For The Love of Stationery

I suppose some people  might think it’s strange to write  about stationery.  Not me. I  love stationery. The really fancy stuff. The kind that you almost don’t want to write on because it’s like little pieces of art. I  have always loved these bits  of paper. Not only because I love the written word and writing them, but the artistic side of me loves the art printed on them.

 

(via wikipedia) Originally the term stationery referred to all products sold by a stationer, whose name indicates that his book shop was on a fixed spot, usually near a university, and permanent, while medieval trading was mainly peddlers (including chapmen, who sold books) and others (such as farmers and craftsmen) at non-permanent markets such as fairs. It was a special term used between the 13th and 15th centuries in the manuscript culture. The Stationers’ Company formerly held a monopoly over the publishing industry in England and was responsible for copyright regulations.

 

The usage and marketing of stationery is a niche industry that is increasingly threatened by electronic media. Like paper printed books, stationary is in danger of becoming something  of the past. Which makes me sad. Writing thank you notes, or letters are becoming a lost art due to the emails and electronic media where you can write a note and send it off via the internet.

 

I personally believe there should be a revival of these lost arts. I still think people get a thrill when they receive a note or letter in the mail box. Addressed to them, for their personal pleasure. I know I do. And I very rarely get anything in the mail box but bills.

 

Stationery can come in so many styles. The most familiar of these techniques are letterpress printing, embossing, engraving, and thermographic printing (often confused with thermography). Flat printing and offset printing are regularly used, particularly for low cost or informal needs.

Letterpress is a printing method that requires characters being impressed upon the page. The print may be inked or blind but is typically done in a single color. Motifs or designs may be added as many letterpress machines use movable plates that must be hand-set.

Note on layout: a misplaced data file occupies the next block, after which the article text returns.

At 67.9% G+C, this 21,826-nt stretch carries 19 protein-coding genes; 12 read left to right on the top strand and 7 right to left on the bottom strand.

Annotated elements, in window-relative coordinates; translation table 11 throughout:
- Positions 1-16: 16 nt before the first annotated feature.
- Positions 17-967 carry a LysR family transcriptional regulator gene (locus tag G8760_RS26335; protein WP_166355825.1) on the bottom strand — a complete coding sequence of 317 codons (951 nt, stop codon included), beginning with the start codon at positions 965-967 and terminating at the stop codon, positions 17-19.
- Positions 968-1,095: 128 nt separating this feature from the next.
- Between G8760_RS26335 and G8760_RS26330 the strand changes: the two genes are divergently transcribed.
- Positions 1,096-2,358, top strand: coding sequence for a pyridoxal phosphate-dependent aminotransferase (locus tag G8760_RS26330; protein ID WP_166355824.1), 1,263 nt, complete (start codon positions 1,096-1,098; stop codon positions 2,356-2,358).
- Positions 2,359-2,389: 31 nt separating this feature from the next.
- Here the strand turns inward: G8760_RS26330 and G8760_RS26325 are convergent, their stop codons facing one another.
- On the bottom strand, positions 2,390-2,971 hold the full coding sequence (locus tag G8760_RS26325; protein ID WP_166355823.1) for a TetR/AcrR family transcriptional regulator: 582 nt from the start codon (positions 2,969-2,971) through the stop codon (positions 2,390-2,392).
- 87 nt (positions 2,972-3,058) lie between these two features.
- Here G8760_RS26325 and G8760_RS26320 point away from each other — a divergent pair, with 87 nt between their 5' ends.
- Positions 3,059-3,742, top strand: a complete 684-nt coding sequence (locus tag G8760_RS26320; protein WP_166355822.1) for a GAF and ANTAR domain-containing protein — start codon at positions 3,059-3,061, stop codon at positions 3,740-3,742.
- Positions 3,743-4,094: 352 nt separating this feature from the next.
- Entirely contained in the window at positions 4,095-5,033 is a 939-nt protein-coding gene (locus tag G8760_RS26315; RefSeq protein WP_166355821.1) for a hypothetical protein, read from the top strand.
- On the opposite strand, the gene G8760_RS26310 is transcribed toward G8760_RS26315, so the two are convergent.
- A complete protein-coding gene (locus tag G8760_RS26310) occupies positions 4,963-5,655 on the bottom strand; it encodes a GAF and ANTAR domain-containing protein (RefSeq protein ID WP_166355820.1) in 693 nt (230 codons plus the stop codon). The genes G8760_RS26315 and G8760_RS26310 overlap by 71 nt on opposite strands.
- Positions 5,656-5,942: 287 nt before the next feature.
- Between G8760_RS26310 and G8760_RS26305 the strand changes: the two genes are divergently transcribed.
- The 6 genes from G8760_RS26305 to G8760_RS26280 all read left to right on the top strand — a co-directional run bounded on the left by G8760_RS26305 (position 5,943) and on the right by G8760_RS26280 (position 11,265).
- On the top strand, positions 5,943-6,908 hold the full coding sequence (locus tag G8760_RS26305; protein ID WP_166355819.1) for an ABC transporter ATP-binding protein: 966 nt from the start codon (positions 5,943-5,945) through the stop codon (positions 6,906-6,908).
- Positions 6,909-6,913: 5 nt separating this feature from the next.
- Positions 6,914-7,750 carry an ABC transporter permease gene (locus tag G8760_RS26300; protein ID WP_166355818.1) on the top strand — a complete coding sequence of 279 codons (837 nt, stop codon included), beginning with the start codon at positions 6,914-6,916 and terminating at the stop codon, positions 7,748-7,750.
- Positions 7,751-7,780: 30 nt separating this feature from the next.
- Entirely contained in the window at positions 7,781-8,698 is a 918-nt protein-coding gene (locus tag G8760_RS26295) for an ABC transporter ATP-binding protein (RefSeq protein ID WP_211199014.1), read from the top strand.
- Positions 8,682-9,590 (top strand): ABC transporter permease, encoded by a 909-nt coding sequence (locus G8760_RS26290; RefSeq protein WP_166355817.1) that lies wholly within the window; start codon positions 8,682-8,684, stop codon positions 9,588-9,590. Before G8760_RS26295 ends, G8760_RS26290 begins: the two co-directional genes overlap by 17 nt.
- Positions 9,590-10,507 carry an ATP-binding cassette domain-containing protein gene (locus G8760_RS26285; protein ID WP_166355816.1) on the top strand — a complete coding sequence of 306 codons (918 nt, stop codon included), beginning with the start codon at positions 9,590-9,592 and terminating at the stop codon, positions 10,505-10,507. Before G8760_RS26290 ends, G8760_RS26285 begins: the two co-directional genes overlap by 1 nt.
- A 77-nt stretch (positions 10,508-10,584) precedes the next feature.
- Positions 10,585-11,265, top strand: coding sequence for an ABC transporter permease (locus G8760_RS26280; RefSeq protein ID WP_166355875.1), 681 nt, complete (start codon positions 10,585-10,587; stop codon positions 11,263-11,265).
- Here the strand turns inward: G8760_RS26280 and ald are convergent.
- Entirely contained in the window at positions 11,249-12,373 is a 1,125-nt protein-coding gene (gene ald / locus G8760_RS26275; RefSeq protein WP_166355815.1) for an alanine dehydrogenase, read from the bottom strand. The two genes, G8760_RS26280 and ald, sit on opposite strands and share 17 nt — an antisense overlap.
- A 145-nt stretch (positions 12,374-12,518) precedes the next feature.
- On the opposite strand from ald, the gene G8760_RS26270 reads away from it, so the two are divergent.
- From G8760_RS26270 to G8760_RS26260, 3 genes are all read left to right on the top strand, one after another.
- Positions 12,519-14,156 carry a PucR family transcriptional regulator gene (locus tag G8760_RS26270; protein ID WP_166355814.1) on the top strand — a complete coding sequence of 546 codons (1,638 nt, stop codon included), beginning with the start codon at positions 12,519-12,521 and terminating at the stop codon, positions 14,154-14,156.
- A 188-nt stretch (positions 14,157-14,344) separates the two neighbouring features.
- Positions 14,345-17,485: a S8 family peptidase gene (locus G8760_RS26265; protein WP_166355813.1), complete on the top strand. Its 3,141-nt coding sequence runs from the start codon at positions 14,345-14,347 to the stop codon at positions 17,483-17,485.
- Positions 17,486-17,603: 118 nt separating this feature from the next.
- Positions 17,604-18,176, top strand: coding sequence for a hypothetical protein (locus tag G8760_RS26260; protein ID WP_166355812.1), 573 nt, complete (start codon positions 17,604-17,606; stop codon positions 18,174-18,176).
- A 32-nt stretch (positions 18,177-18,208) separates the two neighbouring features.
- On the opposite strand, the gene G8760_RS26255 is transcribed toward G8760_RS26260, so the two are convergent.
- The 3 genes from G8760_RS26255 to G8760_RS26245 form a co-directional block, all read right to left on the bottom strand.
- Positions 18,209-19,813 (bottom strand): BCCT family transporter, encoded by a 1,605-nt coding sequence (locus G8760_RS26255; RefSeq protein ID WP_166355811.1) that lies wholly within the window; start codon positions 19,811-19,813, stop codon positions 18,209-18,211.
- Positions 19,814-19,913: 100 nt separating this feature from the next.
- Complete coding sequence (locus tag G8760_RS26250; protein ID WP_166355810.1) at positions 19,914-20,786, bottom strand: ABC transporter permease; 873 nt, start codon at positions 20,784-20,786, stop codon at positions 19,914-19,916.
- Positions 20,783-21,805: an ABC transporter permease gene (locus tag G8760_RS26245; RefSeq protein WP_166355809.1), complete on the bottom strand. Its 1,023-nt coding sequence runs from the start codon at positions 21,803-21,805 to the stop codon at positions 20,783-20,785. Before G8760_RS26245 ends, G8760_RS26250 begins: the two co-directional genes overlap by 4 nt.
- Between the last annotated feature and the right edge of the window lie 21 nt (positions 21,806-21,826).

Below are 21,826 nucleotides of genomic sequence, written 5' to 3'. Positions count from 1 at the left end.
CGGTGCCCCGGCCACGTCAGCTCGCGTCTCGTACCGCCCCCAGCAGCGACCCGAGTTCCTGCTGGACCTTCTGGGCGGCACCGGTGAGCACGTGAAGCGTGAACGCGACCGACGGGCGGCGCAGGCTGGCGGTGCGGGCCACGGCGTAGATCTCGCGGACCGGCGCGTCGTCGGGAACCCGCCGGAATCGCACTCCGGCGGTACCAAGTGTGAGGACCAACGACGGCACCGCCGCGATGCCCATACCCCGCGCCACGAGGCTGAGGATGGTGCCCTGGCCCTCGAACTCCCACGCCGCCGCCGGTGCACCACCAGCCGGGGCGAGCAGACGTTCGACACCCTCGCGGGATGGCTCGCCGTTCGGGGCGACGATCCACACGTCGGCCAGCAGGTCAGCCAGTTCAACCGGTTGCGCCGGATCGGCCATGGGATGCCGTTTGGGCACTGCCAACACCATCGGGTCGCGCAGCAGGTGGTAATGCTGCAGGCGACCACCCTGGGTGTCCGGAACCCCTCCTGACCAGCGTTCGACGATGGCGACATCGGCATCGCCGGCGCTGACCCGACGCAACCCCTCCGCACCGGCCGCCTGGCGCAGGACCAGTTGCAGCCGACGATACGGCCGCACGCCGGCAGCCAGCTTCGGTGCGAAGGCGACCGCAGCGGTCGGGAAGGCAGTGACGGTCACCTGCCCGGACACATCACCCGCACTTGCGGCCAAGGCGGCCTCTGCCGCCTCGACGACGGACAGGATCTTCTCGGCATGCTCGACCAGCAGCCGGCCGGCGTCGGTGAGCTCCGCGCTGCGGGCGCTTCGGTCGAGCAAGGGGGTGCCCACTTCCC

Embossing is a printing technique used to create raised surfaces in the converted paper stock. The process relies upon mated dies that press the paper into a shape that can be observed on both the front and back surfaces.

Example of an embossed design
Example of an embossed design (Photo credit: Wikipedia)

Engraving is a process that requires a design to be cut into a plate made of a relatively hard material. It is a technology with a long history and requires significant skill and experience. The finished plate is usually covered in ink, and then the ink is removed from all of the un-etched portions of the plate. The plate is then pressed into paper under substantial pressure. The result is a design that is slightly raised on the surface of the paper and covered in ink. Due to the cost of the process and expertise required, many consumers opt for thermographic printing, a process that results in a similarly raised print surface, but through different means at less cost.

Thermographic printing is a process that involves several stages but can be implemented in a low-cost manufacturing process. The process involves printing the desired designs or text with an ink that remains wet, rather than drying on contact with the paper. The paper is then dusted with a powdered polymer that adheres to the ink. The paper is vacuumed or agitated, mechanically or by hand, to remove excess powder, and then heated to near combustion. The wet ink and polymer bond and dry, resulting in a raised print surface similar to the result of an embossing process.

Maybe we can start a new trend. Writing notes to send through snail mail again. I will be the first to sign up! Who wants to join with me?

 

 

 

 

 

 

 

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